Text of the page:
The “looking around” portion of this reset is all about cleaning and clearing your physical and digital environments. If you’re anything like, well, most people, you probably have a space in your life that could use a little love. Is your kitchen junk drawer overflowing? Is your car in desperate need of a wash? Does your closet need some attention?
When conducting a “reset,” it can be tempting to try to tackle everything at once; But I recommend narrowing your focus to 1-3 high-impact areas. Personally, this year I focused on deep cleaning my car, organizing my closet, and deleting a small percentage of my (highly overcrowded) iPhone photos.
Regardless of which spaces you select, cleansing your physical and digital spaces helps you capitalize on those ~fresh start vibes~, and removes the clutter that’s been distracting or weighing you down.
For inspiration to tackle some of these heavily-ignored problem areas, check out my Productive Day in the Life vlog, where I check off a plethora of little “life maintenance” tasks that I had long been procrastinating.
3. Looking ahead
Part 3 of the seasonal reset entails preparing for the months to come. Here are a handful of activities I’ve found useful in inspiring me at the start of a new season.
1. Create a visual collage that encapsulates the emotions you want to feel. Unlike a traditional “vision board,” this visual collage is not about “calling in” the specifics of the life you’re creating. Instead, the collage calls you to reflect on how you want to feel, which, in my experience, is vastly more impactful than conventional vision boarding. Consider the photos, colors, and symbols that spark that emotion inside of you. Browse Unsplash, Pixabay, or Canva for inspiration.
Place the collage somewhere you can refer to frequently for a boost of good feels. Personally, I arrange digital photos online using Canva, and then designate it as my laptop background for the season (to watch me do this, check my Fall Reset video) But props to you if you actually print your photos and arrange them by hand.
“Knowing how you actually want to feel is the most potent form of clarity that you can have. If your goals aren’t synced with the substance of your heart, then achieving them won’t matter much.” ~Danielle Laporte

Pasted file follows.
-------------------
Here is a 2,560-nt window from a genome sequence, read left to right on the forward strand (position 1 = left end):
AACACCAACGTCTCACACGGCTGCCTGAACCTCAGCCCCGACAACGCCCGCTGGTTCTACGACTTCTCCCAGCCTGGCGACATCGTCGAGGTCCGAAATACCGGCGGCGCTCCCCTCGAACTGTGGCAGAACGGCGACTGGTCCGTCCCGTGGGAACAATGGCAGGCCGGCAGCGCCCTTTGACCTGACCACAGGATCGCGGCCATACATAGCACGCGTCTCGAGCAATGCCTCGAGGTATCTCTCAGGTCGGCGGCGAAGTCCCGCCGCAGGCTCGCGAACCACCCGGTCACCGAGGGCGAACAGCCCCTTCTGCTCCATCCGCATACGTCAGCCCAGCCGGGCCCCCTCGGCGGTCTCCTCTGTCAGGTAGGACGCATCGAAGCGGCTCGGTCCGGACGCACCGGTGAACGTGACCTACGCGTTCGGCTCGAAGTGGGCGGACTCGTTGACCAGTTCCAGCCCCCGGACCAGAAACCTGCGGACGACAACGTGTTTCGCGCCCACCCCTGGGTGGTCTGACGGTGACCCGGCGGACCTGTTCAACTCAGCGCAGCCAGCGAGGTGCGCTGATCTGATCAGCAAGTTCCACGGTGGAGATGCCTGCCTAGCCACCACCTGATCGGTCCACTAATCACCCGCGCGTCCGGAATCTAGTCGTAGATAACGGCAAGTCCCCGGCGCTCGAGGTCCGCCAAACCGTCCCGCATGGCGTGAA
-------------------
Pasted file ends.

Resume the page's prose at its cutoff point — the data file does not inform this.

2. Select a book that relates to a habit you want to build, a goal you want to achieve, or a feeling you want to experience. I’ve found that for most people, this looks like something from a non-fiction or personal-development-related genre, but it doesn’t have to be. I recommend looking up books relevant to whatever intention you’ve selected, and selecting one that you’ll read over the next season.
3. Finally, take out your calendar and schedule some FUN. It can be ridiculously easy to get caught in mundane routines, especially as our calendars fill up with mandatory work and social events.
This is your chance to ensure you don’t accidentally go the next three months without making time for what you actually enjoy. This is the perfect opportunity to look back at the list of highlights you made in Part 1 of this reset, and to schedule more of those in the future. When considering your past positive experiences, notice any similar threads. Do you tend to prefer solo or group events? Nights out or days lost in the woods? Active, adrenaline-pumping pastimes, or quiet, reflective moments? When in doubt, I’ve always found time in nature (regardless of the season!) to be a solid and satisfying experience.
There you have it. A three part reset to leave you feeling refreshed and energized for the season ahead. And again, regardless of what season it is for you right now, taking time to deliberately welcome the upcoming chapter is a powerful way to set your intentions and start this portion of your journey off on the right foot.
For additional information, or to watch me complete parts of this reset, check out my video “Fall Reset | My seasonal reset routine.”